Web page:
More or Less Hooked: Generation Y"s Communication in the Workplace

The following guest post brings the Gen Y perspective from American University student, summer intern, and guest blogger Jacob "Jake" Palmer. Look to this space for continuing commentary about the changing face of employees and the challenges of generations sharing the workplace.

Unsure of which outlet I should plug the lawnmower's extension cord into, I decided to consult my mom, who was working upstairs. Rather than go back inside and ask her, a process that would have extended my chore, I pulled out my cell phone and called her. Her surprised reaction to my call, when I was just 20 feet away, made me aware of how comfortably reliant I was on technology for communication.

My generation, Generation Y, roughly consists of those born between the late 70s and the early 90s. Volumes have been written about Gen Y's entrance into the workplace: about our desire to wear flip-flops to work and to receive constant praise from our employers. I've been skeptical about some of these claims (I haven't worn flip-flops to work since I was a babysitter in high school), but one claim that does seem to hold true almost universally points to my generation's desire for working flexibility. According to an article in USA Today, many Gen Y workers rate work/life balance as more important than career opportunities.  This trend seems to extend across generations, as more and more businesses allow employees to work at home.

Translating Across Generations

But what does this mean for communication in the workplace? Employees working at home, coupled with Gen Y's technology dependence, make for conversations dominated by emails, texting, and other forms of impersonal communication. These methods have their obvious benefits in multitasking (I know from my collegiate experience that it's possible to text, email, and eat pizza all at the same time). That said, electronic communication can't truly replace the effectiveness of face-to-face conversations.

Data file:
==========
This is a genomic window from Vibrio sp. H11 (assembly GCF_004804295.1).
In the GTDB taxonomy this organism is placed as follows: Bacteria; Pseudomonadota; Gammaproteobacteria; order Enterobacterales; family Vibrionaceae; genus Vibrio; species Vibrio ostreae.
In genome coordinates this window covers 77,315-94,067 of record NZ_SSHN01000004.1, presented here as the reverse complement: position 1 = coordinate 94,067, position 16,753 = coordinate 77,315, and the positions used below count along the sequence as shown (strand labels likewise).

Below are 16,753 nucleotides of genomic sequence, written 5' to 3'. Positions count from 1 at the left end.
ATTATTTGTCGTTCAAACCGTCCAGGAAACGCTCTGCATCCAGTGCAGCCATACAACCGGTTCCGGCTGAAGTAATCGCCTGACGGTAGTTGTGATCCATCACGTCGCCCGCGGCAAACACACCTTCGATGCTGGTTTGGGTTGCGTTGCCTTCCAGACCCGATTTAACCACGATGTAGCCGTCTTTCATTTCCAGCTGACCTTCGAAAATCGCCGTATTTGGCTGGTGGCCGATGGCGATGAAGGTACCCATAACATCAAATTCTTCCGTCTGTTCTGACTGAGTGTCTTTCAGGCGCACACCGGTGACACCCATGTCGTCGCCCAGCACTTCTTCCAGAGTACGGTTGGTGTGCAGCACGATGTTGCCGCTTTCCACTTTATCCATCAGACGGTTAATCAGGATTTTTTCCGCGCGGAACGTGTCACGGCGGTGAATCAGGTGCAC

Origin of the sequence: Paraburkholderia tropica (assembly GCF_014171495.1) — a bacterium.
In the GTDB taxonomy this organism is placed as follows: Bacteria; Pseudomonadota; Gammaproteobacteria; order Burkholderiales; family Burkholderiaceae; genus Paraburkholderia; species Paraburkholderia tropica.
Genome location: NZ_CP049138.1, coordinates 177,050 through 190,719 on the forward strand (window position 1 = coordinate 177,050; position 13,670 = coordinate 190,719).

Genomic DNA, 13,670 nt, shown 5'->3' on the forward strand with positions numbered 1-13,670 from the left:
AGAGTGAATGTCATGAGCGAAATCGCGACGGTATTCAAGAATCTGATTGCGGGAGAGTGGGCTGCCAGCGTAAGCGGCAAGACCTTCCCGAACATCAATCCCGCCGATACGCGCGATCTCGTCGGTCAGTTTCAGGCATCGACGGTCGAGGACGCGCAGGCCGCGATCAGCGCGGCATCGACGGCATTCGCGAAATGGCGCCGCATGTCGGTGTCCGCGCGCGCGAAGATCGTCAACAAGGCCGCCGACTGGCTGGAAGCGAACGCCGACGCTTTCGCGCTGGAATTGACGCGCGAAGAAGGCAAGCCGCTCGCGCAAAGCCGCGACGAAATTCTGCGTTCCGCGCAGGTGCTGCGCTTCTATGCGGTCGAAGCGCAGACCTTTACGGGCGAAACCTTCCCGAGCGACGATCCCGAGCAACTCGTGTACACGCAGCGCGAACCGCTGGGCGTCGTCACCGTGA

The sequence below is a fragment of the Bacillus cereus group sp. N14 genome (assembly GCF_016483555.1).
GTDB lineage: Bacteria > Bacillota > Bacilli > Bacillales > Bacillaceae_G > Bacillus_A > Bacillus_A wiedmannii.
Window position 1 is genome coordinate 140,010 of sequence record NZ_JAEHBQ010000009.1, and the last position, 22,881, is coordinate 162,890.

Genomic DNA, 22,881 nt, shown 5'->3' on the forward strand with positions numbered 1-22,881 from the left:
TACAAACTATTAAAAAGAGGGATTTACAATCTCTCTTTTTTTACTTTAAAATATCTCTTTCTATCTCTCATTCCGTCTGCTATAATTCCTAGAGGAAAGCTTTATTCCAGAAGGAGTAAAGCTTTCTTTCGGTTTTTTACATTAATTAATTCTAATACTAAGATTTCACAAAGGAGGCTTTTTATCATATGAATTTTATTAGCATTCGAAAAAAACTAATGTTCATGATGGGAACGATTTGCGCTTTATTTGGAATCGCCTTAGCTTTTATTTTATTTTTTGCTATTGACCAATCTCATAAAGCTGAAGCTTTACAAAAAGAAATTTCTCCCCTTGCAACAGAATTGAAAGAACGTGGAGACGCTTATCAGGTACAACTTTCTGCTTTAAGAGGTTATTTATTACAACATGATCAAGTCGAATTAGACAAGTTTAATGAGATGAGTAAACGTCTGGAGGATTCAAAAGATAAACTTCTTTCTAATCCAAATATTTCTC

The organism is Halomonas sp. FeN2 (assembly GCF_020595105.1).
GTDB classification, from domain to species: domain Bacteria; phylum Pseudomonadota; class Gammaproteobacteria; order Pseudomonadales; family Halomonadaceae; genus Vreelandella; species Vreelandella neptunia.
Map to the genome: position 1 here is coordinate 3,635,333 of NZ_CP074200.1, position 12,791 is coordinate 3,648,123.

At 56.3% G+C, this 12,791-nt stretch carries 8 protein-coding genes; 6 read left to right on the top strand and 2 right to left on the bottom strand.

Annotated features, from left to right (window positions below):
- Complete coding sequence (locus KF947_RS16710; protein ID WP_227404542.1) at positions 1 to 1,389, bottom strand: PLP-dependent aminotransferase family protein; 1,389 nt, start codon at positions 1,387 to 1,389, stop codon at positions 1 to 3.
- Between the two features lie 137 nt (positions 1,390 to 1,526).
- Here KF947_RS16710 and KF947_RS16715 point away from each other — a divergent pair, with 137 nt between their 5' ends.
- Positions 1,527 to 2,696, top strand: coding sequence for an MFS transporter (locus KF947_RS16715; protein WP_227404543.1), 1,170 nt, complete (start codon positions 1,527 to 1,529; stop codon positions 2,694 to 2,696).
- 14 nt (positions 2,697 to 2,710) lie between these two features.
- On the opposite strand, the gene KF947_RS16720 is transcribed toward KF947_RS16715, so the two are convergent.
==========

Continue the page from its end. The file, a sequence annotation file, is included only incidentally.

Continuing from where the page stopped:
I once walked in on two friends sitting across the room from each other "talking" through Facebook chat. Immediately I pointed out the absurdity of using the Internet to communicate when separated by only 10 feet; they muttered something about multitasking, listening to their private music while reading articles, and then pushed their computers away and looked up. The room instantly became warmer and more animated. There's an intimacy that comes from face-to-face conversations that a chat's frowny and winky faces, flimsily constructed from semi-colons and parentheses, can scarcely convey.

Transcending the Cubicle

However convenient it may seem, emailing will always be hopelessly shallow when compared to talking face-to-face. Believe me, like most of my generation I'd rather work from home. I just think that in the same breath we use to advocate for communication through technology, we must also consider the need for face-to-face communication. Intimacy is what turns an office into a business community.

Face-to-face communication is necessary in life outside of business, too. It's what makes our relationships human instead of merely words on a page. So, after writing this, I've decided that the next time I need to ask my mom where to put an extension cord, I'll forego the convenience of a phone call and walk upstairs to ask her.